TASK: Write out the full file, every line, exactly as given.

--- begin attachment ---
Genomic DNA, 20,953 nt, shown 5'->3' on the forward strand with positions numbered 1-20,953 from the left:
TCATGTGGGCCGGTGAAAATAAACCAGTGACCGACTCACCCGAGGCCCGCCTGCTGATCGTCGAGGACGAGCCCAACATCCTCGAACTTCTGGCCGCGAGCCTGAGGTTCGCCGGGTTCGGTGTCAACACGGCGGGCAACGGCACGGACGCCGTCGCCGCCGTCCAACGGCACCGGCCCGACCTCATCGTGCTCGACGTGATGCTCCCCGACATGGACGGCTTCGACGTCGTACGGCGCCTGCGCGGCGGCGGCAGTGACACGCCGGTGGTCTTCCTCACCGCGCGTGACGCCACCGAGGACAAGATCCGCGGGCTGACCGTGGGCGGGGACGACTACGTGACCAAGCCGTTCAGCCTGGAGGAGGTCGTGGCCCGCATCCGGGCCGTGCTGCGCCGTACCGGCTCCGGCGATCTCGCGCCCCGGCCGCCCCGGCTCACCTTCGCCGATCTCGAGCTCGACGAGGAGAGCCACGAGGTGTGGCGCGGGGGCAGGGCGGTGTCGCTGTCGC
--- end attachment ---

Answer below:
Genomic DNA, 20,953 nt, shown 5'->3' on the forward strand with positions numbered 1-20,953 from the left:
TCATGTGGGCCGGTGAAAATAAACCAGTGACCGACTCACCCGAGGCCCGCCTGCTGATCGTCGAGGACGAGCCCAACATCCTCGAACTTCTGGCCGCGAGCCTGAGGTTCGCCGGGTTCGGTGTCAACACGGCGGGCAACGGCACGGACGCCGTCGCCGCCGTCCAACGGCACCGGCCCGACCTCATCGTGCTCGACGTGATGCTCCCCGACATGGACGGCTTCGACGTCGTACGGCGCCTGCGCGGCGGCGGCAGTGACACGCCGGTGGTCTTCCTCACCGCGCGTGACGCCACCGAGGACAAGATCCGCGGGCTGACCGTGGGCGGGGACGACTACGTGACCAAGCCGTTCAGCCTGGAGGAGGTCGTGGCCCGCATCCGGGCCGTGCTGCGCCGTACCGGCTCCGGCGATCTCGCGCCCCGGCCGCCCCGGCTCACCTTCGCCGATCTCGAGCTCGACGAGGAGAGCCACGAGGTGTGGCGCGGGGGCAGGGCGGTGTCGCTGTCGC